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Author Notes:

Correspondence: roberto.pacifici@emory.edu

R.M.J., T.L.D., M.N.W., A.G., and R.P. designed the studies. M.Y. developed and optimized protocols, M.Y., A.M.T., J.Y.L., and J.A. performed the research and analyzed the data. R.M.J., T.L.D., M.N.W., and R.P. wrote the paper.

The authors declare no competing interests.

Subjects:

Research Funding:

This study was supported by grants from the National Institutes of Health (RP:DK112946, DK108842, and RR028009; RMJ: DK098391; MNW: AG062334, AR068157 and AR070091).

MNW was also supported by a grant from the Biomedical Laboratory Research & Development Service of the VA Office of Research and Development (5I01BX000105).

Keywords:

  • Science & Technology
  • Multidisciplinary Sciences
  • Science & Technology - Other Topics
  • Segmented filamentous bacteria
  • Anabolic activity
  • Parathyroid hormone
  • PTH/PTHRP Receptor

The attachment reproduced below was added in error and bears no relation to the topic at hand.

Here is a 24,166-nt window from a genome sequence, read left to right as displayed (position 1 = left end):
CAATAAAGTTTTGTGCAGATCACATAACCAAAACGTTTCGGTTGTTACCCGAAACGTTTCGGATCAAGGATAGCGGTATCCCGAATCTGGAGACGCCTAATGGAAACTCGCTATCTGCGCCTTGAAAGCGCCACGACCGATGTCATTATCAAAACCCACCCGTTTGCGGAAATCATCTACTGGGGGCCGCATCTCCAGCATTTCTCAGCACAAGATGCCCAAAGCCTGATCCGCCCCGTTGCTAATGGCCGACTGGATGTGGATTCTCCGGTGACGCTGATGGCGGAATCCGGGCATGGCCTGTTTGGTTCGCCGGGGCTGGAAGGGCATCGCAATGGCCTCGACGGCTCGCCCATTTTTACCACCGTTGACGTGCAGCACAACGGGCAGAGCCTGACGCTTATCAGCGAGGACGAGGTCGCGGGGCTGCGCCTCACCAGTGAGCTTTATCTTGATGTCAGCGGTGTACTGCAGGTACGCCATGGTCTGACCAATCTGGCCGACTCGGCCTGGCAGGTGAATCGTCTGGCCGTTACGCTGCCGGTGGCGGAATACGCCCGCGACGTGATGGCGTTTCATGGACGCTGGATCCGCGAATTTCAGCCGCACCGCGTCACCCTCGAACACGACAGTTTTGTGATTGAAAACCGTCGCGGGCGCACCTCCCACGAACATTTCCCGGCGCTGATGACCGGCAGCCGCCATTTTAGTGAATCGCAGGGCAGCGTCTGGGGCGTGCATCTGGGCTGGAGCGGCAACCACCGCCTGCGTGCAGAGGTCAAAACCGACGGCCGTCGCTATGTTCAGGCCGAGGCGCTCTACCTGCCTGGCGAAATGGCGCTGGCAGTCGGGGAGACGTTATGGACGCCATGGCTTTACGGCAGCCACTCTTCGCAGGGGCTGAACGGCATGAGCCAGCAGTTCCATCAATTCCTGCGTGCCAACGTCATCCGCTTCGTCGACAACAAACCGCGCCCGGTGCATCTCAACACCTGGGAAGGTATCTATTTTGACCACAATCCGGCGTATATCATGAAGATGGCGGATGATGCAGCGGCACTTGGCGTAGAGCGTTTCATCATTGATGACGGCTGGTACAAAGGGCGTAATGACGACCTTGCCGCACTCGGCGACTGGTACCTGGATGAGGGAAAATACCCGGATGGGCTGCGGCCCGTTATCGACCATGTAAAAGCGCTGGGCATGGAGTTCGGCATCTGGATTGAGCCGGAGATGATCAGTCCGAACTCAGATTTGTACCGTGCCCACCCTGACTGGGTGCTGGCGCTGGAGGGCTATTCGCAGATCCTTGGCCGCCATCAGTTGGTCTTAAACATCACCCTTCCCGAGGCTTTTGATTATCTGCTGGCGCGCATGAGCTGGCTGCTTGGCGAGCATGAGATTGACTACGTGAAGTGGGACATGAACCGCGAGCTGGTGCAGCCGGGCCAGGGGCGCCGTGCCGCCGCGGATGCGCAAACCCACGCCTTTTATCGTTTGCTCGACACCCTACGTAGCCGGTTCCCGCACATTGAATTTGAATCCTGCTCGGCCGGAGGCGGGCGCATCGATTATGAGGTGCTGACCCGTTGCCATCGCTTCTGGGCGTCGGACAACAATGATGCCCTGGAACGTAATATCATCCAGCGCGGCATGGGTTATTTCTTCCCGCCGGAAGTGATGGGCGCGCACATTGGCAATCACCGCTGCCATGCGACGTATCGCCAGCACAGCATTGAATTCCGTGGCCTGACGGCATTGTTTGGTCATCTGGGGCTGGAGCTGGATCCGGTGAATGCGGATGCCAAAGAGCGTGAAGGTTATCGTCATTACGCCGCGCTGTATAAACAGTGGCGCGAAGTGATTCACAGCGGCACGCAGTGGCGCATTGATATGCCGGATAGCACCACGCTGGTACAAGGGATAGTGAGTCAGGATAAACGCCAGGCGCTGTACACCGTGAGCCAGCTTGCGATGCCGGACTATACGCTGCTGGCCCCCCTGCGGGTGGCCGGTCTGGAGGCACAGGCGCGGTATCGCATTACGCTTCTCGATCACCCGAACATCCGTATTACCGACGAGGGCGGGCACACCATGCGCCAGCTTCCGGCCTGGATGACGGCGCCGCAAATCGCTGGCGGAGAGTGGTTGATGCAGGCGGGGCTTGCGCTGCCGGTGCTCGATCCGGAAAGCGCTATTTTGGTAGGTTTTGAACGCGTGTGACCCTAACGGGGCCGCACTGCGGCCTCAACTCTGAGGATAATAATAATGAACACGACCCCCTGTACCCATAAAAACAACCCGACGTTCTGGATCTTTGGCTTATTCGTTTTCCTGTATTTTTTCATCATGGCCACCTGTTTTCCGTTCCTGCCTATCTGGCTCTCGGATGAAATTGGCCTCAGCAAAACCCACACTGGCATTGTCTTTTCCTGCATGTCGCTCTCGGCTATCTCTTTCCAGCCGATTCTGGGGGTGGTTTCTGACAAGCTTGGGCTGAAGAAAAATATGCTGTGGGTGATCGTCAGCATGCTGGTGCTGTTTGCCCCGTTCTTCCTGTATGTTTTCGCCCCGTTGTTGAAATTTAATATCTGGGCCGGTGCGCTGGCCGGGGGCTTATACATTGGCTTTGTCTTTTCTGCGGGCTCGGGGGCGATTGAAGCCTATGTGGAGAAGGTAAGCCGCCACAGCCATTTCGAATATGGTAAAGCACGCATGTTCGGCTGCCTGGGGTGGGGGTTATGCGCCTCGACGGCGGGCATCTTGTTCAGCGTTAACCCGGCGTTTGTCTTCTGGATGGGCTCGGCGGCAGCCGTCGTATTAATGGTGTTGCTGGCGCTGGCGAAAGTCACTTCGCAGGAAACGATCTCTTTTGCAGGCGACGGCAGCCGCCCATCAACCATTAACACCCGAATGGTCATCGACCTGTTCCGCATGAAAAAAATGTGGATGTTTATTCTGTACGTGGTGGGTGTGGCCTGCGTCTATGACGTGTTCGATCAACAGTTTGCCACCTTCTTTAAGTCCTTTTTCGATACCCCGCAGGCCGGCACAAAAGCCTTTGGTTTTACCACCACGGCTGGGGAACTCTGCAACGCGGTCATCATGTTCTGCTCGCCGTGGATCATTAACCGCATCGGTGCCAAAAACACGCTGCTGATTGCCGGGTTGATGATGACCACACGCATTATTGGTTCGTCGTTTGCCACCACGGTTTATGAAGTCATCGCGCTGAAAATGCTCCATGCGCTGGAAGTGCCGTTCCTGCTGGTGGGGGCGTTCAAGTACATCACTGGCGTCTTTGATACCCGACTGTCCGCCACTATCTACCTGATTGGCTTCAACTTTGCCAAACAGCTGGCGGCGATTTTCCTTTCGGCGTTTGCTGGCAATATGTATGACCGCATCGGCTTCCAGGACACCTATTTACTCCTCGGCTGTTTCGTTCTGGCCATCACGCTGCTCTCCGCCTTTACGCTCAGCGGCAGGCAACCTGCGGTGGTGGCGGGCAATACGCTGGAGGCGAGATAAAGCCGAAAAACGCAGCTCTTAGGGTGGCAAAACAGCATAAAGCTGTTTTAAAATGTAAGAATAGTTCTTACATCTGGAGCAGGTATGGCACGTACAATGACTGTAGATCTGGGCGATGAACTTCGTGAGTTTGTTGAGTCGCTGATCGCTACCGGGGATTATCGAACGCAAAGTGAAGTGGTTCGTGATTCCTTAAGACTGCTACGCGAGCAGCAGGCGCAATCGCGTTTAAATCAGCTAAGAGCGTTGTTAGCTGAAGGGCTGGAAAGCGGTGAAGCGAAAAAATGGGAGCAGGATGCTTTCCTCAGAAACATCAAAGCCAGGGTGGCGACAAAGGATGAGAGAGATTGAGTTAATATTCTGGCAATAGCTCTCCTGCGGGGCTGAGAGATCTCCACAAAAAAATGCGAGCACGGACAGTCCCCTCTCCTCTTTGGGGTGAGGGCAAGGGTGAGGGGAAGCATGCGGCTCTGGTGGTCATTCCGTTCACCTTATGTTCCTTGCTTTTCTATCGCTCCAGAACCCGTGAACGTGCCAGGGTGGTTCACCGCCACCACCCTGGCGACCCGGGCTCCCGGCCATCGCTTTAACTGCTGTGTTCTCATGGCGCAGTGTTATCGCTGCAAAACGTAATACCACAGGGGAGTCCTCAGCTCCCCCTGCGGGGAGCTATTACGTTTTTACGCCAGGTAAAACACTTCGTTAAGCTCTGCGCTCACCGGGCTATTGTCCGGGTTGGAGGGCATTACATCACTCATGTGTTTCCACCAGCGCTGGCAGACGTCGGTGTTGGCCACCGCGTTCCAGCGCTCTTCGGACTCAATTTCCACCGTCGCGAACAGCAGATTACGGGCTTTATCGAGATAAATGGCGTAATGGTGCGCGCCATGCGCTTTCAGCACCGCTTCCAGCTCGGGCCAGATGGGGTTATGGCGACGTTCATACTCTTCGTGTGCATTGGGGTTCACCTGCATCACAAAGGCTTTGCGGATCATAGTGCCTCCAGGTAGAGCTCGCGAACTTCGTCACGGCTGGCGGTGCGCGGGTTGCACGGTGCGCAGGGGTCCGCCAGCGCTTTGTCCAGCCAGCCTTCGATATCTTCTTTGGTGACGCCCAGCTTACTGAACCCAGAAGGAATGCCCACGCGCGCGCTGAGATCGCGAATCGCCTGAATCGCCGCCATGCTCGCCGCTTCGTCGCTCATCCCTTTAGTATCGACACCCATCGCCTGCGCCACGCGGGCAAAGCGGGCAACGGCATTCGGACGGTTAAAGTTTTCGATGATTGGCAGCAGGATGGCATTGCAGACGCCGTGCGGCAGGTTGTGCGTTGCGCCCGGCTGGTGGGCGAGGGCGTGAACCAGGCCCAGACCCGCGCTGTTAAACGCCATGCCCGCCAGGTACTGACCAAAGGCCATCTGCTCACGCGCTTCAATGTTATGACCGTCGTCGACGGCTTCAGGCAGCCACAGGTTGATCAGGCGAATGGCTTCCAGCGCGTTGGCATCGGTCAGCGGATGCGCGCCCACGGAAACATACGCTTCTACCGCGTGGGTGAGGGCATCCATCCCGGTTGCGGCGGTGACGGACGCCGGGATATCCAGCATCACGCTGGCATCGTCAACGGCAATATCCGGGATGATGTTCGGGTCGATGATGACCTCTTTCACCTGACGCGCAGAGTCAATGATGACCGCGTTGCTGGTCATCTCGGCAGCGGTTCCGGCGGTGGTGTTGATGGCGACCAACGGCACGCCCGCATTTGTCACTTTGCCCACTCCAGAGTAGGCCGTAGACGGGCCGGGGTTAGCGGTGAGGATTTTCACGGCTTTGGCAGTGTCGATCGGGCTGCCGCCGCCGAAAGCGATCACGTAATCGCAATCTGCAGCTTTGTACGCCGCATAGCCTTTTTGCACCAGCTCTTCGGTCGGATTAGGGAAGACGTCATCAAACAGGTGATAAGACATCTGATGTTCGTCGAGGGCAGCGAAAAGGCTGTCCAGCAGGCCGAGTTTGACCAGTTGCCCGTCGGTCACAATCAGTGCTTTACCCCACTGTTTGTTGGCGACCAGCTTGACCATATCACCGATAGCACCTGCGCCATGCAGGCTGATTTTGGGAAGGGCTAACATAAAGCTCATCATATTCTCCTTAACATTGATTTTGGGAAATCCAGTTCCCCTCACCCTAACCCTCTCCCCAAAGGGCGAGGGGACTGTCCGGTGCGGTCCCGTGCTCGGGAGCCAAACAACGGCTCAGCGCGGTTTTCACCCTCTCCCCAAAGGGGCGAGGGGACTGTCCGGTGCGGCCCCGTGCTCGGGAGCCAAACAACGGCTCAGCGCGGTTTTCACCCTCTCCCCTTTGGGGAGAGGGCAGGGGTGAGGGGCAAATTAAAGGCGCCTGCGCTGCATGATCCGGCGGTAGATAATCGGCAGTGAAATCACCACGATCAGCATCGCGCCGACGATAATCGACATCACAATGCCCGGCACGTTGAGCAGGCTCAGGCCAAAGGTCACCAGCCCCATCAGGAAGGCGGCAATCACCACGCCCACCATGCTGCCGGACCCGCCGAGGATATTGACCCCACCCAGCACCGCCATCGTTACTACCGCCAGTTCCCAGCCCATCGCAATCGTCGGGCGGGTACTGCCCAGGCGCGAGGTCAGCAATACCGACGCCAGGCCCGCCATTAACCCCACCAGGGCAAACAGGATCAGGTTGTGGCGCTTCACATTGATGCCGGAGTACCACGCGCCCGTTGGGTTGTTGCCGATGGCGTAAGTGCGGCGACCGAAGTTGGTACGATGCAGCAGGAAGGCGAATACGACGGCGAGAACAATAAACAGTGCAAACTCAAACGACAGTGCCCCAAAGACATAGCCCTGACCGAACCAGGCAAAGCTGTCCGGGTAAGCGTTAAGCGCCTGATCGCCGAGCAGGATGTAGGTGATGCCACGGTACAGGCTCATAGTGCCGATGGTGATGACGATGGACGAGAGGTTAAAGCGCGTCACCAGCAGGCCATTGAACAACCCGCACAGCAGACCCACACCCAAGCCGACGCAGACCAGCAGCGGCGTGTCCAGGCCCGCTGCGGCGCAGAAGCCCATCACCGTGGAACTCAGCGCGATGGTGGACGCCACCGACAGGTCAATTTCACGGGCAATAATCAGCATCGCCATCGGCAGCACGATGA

• T(H)17 Cells
  • Intermittent
  • Secondary
  • Disease
  • Beta
  • Hyperparathyroidism

PTH induces bone loss via microbial-dependent expansion of intestinal TNF+ T cells and Th17 cells

Tools:

Journal Title:

Nature Communications

Volume:

Volume 11, Number 1

Publisher:

, Pages 468-468

Type of Work:

Article | Final Publisher PDF

Abstract:

Bone loss is a frequent but not universal complication of hyperparathyroidism. Using antibiotic-treated or germ-free mice, we show that parathyroid hormone (PTH) only caused bone loss in mice whose microbiota was enriched by the Th17 cell-inducing taxa segmented filamentous bacteria (SFB). SFB+ microbiota enabled PTH to expand intestinal TNF+ T and Th17 cells and increase their S1P-receptor-1 mediated egress from the intestine and recruitment to the bone marrow (BM) that causes bone loss. CXCR3-mediated TNF+ T cell homing to the BM upregulated the Th17 chemoattractant CCL20, which recruited Th17 cells to the BM. This study reveals mechanisms for microbiota-mediated gut–bone crosstalk in mice models of hyperparathyroidism that may help predict its clinical course. Targeting the gut microbiota or T cell migration may represent therapeutic strategies for hyperparathyroidism.

Copyright information:

© 2020, The Author(s).

This is an Open Access work distributed under the terms of the Creative Commons Attribution 4.0 International License (https://creativecommons.org/licenses/by/4.0/).
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